Similarly, here, Livingston wanted to perform a service that he was not licensed to perform, so he associated with VJT to obtain operating authority. Based on the allegations, VJT does not appear to have had much input in Livingston’s operation other than collecting its fee and having its name on a vendor form submitted to Hardie. Accordingly, it is unclear whether VJT had any right to control or manage Livingston or whether it took a largely hands-off approach to the arrangement. And the only allegations that clearly suggest any management by VJT are McKeown’s conclusory statements that the parties each “had a right to control or manage the joint venture/enterprise.”

The complaint certainly suggests that some business arrangement existed between Livingston and VJT. But, while a joint venture is possible based on the facts before the court, McKeown has pled facts “merely consistent with” a joint venture and has “stop[ed] short of the line between possibility and plausibility of ‘entitlement to relief.’ ” Iqbal, 556 U.S. at 678. Accordingly, McKeown’s joint-venture claim against VJT will be dismissed without prejudice.

C. Statute of Limitations
As an alternative theory in support of its motion to dismiss with prejudice, VJT also asserts that McKeown’s joint-venture claim is barred by the statute of limitations because McKeown did not attempt to include this claim as part of his wrongful death action until more than two years after the accident. See Va. Code Ann. § 8.01-244(B). “An amendment to a pleading relates back to the date of the original pleading when … the amendment asserts a claim or defense that arose out of the conduct, transaction, or occurrence set out—or attempted to be set out—in the original pleading….” Fed. R. Civ. P. 15(c)(1)(B). “[T]he grant or denial of an opportunity to amend is within the discretion of the District Court.” Wyatt v. Owens, No. 7:14-CV-00492, 2016 WL 6651410, at *2 (W.D. Va. Nov. 10, 2016) (quoting Foman v. Davis, 371 U.S. 178, 182 (1962)).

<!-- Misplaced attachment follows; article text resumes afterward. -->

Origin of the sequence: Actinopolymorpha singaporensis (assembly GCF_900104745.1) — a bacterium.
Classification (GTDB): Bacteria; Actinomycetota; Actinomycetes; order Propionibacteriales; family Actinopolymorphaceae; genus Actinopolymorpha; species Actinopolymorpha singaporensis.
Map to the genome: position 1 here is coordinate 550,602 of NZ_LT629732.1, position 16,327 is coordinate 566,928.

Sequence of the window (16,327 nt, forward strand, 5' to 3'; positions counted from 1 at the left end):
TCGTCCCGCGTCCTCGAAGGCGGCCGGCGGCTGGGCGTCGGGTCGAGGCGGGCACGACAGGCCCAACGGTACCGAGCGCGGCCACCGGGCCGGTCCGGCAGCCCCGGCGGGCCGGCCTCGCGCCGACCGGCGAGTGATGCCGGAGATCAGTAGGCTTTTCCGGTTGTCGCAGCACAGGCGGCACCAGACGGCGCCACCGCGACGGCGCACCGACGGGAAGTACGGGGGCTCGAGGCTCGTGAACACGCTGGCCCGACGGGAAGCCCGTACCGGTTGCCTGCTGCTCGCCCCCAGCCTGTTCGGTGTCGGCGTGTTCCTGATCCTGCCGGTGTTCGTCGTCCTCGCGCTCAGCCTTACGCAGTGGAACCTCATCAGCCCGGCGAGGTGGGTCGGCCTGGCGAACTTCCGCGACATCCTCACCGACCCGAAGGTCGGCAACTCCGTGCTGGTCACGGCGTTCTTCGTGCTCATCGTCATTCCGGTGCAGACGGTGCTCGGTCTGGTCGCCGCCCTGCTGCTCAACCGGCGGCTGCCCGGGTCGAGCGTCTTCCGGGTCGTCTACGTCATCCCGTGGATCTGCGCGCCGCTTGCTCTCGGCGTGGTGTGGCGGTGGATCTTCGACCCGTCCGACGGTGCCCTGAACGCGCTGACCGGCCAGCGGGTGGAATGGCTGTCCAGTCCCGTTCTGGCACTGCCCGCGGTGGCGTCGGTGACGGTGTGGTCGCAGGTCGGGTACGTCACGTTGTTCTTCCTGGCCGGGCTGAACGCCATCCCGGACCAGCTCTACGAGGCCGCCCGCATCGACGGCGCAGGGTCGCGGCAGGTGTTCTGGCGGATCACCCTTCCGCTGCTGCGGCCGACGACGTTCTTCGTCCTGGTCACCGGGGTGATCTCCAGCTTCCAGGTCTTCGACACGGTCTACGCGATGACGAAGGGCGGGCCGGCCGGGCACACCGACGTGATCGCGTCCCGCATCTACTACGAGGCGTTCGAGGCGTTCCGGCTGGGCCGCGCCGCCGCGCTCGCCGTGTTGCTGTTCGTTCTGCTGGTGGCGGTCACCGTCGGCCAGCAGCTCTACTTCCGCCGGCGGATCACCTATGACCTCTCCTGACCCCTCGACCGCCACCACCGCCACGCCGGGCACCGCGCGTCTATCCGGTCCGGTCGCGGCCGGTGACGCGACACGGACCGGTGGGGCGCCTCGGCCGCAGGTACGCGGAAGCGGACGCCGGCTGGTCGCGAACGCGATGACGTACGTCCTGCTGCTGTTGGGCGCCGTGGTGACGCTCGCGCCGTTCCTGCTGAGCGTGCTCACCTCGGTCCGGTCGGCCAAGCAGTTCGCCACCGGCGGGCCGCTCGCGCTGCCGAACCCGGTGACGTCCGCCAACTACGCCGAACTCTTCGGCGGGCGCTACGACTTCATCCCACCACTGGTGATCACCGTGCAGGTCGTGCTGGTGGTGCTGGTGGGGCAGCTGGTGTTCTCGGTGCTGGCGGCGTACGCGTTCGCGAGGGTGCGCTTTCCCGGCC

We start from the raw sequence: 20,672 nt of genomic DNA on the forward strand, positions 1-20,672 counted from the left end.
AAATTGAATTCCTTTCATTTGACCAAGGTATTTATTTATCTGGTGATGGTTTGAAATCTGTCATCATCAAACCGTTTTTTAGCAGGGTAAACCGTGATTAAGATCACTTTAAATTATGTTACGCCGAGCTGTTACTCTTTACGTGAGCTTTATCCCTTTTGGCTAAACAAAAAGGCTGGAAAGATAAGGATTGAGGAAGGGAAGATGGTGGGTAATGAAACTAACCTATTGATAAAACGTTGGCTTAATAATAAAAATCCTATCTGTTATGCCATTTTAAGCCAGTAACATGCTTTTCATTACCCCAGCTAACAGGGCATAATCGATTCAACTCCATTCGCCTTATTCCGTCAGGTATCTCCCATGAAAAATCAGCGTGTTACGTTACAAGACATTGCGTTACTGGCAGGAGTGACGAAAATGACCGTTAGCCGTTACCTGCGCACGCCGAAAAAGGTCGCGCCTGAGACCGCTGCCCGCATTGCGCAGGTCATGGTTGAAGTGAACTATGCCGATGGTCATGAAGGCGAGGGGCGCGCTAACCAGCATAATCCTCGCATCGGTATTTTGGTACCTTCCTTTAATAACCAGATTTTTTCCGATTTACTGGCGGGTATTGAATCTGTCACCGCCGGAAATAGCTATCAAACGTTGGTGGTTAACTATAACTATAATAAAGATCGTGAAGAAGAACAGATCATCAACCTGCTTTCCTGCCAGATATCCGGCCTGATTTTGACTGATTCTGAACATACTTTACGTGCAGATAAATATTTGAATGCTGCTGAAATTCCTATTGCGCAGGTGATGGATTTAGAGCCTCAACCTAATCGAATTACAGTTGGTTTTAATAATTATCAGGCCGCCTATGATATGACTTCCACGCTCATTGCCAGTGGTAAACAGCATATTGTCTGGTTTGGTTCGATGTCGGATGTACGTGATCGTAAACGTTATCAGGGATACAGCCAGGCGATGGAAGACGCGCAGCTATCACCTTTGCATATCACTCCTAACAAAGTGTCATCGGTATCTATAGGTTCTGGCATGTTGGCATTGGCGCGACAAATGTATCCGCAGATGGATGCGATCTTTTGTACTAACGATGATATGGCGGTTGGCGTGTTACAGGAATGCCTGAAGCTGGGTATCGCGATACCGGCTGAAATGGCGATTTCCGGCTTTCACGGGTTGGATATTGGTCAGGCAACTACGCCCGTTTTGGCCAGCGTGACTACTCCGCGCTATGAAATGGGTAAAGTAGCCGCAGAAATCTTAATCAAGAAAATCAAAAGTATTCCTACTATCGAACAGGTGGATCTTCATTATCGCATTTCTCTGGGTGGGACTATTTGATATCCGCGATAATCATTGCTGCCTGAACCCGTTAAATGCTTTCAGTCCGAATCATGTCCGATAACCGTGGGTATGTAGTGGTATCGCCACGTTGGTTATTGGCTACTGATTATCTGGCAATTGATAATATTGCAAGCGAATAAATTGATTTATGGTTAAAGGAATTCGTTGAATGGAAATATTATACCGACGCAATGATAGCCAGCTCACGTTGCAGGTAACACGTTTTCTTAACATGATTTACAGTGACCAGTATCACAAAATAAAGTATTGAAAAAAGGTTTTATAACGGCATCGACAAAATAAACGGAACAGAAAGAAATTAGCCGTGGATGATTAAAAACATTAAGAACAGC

Since McKeown filed his original complaint, he has maintained that VJT and Livingston were engaged in some sort of arrangement—whether that arrangement involved a lease, employment, or independent contractor relationship, or as alleged here, a joint-venture relationship. At each stage, McKeown has relied on the same factual allegations regarding the accident and the same conduct, transaction, and series of events in his attempts to hold VJT liable for Livingston and/or Rahim’s negligence. Thus, the court finds that McKeown’s joint-venture claim relates back to the date of his original complaint and will therefore deny that portion of VJT’s motion.

*5 For the reasons stated above, it is hereby ORDERED that VJT’s motion to dismiss (Dkt. No. 71) is GRANTED IN PART AND DENIED IN PART, and count three of McKeown’s Third Amended Complaint is DISMISSED WITHOUT PREJUDICE. The clerk is directed to send a copy of this order to all counsel of record.

All Citations
Slip Copy, 2020 WL 4587526


In response to McKeown’s motion to file a third amended complaint, VJT argued that McKeown’s joint-venture theory was futile because McKeown did not allege that VJT had a duty to McKeown. In a prior opinion, the court rejected this argument but noted that it was unclear whether McKeown’s proposed third amended complaint stated a claim for vicarious liability based on a joint venture. (Dkt. No. 67.) Specifically, it questioned whether McKeown alleged an equal right to manage, direct, or control the alleged venture as required under Virginia law. Because the parties did not brief those issues before McKeown filed his third amended complaint, the court did not address them in its previous opinion. VJT later filed its motion to dismiss under Rule 12(b)(6) arguing that McKeown failed to state a claim which motion is now before the court.

McKeown makes a comparison between joint ventures and partnerships in an apparent attempt to support a lesser degree of control—or a right to manage, direct, and govern—necessary to establish a joint venture. In either case, his allegations fail to state a claim.

© 2020 Central Analysis Bureau